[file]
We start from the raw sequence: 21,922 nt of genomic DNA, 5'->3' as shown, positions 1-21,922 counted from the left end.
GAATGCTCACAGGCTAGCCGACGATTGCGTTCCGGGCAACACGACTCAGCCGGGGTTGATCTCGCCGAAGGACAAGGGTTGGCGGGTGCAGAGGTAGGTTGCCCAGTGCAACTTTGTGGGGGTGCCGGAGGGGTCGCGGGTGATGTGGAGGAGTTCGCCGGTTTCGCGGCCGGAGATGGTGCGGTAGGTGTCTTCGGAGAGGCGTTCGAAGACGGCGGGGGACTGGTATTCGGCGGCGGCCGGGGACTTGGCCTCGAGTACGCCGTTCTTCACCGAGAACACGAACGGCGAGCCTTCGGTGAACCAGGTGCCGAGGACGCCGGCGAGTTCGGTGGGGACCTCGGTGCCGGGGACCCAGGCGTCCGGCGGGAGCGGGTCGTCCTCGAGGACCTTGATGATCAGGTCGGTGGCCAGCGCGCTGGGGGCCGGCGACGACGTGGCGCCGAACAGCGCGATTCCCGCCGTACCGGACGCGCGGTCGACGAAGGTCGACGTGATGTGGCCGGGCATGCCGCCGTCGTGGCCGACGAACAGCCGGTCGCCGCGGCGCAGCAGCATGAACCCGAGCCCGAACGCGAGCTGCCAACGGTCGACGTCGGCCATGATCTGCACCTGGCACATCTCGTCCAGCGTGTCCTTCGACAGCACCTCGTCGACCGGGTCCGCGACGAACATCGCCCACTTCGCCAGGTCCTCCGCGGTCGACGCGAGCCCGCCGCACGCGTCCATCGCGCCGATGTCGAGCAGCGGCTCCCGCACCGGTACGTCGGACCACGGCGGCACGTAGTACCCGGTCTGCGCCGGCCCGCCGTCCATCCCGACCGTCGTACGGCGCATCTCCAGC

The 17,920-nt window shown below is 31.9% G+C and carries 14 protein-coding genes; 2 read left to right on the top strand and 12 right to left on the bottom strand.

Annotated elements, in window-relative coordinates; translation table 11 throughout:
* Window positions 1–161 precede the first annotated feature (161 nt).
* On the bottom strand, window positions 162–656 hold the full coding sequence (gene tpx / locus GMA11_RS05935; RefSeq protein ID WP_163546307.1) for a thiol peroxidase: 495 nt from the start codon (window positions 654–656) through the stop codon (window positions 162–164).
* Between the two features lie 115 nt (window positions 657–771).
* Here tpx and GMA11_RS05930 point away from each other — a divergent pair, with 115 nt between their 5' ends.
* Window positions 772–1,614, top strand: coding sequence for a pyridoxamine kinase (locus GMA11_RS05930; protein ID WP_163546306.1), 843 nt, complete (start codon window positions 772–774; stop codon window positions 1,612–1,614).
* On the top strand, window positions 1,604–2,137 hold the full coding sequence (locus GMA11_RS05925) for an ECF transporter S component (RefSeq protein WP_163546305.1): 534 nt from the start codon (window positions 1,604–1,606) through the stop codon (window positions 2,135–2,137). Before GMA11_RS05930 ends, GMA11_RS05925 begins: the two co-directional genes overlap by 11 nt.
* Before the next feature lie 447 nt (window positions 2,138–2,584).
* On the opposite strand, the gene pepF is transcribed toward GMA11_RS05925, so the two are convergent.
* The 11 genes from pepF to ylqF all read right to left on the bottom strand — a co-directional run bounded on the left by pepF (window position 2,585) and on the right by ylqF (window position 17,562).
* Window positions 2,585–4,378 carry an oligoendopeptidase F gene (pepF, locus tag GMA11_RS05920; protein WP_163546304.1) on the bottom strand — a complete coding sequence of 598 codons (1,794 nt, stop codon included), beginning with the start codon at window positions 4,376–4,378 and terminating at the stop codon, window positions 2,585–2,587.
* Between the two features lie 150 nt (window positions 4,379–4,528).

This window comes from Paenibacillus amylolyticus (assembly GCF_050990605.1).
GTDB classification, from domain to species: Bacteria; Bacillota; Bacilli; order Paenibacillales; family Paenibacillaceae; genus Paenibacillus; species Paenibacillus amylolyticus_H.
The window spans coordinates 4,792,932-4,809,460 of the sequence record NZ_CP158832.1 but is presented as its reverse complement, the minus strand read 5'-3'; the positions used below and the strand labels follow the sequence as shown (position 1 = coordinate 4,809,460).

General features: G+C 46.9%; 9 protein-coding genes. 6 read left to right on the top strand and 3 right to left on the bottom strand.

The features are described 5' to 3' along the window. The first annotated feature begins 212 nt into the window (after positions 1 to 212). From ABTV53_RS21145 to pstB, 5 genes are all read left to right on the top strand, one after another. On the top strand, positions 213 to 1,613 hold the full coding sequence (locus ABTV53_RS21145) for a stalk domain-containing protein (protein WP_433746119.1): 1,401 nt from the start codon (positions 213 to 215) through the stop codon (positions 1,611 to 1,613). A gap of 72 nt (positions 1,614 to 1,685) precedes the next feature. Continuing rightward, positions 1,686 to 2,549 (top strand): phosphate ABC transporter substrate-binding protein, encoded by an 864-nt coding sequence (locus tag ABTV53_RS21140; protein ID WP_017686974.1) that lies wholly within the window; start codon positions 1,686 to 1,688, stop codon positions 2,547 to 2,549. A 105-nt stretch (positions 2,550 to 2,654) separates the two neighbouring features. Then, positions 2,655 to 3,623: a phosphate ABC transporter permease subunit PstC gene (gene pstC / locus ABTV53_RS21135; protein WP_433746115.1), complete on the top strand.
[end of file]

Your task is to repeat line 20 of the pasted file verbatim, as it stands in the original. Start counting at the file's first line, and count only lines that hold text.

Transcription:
The features are described 5' to 3' along the window. The first annotated feature begins 212 nt into the window (after positions 1 to 212). From ABTV53_RS21145 to pstB, 5 genes are all read left to right on the top strand, one after another. On the top strand, positions 213 to 1,613 hold the full coding sequence (locus ABTV53_RS21145) for a stalk domain-containing protein (protein WP_433746119.1): 1,401 nt from the start codon (positions 213 to 215) through the stop codon (positions 1,611 to 1,613). A gap of 72 nt (positions 1,614 to 1,685) precedes the next feature. Continuing rightward, positions 1,686 to 2,549 (top strand): phosphate ABC transporter substrate-binding protein, encoded by an 864-nt coding sequence (locus tag ABTV53_RS21140; protein ID WP_017686974.1) that lies wholly within the window; start codon positions 1,686 to 1,688, stop codon positions 2,547 to 2,549. A 105-nt stretch (positions 2,550 to 2,654) separates the two neighbouring features. Then, positions 2,655 to 3,623: a phosphate ABC transporter permease subunit PstC gene (gene pstC / locus ABTV53_RS21135; protein WP_433746115.1), complete on the top strand.